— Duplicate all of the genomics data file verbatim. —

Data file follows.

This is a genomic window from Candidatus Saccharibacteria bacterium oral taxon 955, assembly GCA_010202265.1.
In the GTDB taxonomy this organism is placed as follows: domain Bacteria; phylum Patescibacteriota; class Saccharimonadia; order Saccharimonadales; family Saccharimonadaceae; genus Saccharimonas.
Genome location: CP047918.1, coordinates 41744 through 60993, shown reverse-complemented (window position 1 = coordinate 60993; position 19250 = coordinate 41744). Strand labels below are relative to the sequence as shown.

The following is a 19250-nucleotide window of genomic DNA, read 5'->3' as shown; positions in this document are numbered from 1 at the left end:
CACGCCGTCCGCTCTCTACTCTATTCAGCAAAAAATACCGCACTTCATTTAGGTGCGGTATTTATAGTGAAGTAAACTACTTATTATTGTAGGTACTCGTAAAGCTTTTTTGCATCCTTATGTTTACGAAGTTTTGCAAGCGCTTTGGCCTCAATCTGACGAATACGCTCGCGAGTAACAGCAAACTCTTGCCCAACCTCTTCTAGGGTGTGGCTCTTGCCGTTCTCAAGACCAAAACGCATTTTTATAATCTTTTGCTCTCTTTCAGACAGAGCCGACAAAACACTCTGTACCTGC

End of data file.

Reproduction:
This is a genomic window from Candidatus Saccharibacteria bacterium oral taxon 955, assembly GCA_010202265.1.
In the GTDB taxonomy this organism is placed as follows: domain Bacteria; phylum Patescibacteriota; class Saccharimonadia; order Saccharimonadales; family Saccharimonadaceae; genus Saccharimonas.
Genome location: CP047918.1, coordinates 41744 through 60993, shown reverse-complemented (window position 1 = coordinate 60993; position 19250 = coordinate 41744). Strand labels below are relative to the sequence as shown.

The following is a 19250-nucleotide window of genomic DNA, read 5'->3' as shown; positions in this document are numbered from 1 at the left end:
CACGCCGTCCGCTCTCTACTCTATTCAGCAAAAAATACCGCACTTCATTTAGGTGCGGTATTTATAGTGAAGTAAACTACTTATTATTGTAGGTACTCGTAAAGCTTTTTTGCATCCTTATGTTTACGAAGTTTTGCAAGCGCTTTGGCCTCAATCTGACGAATACGCTCGCGAGTAACAGCAAACTCTTGCCCAACCTCTTCTAGGGTGTGGCTCTTGCCGTTCTCAAGACCAAAACGCATTTTTATAATCTTTTGCTCTCTTTCAGACAGAGCCGACAAAACACTCTGTACCTGC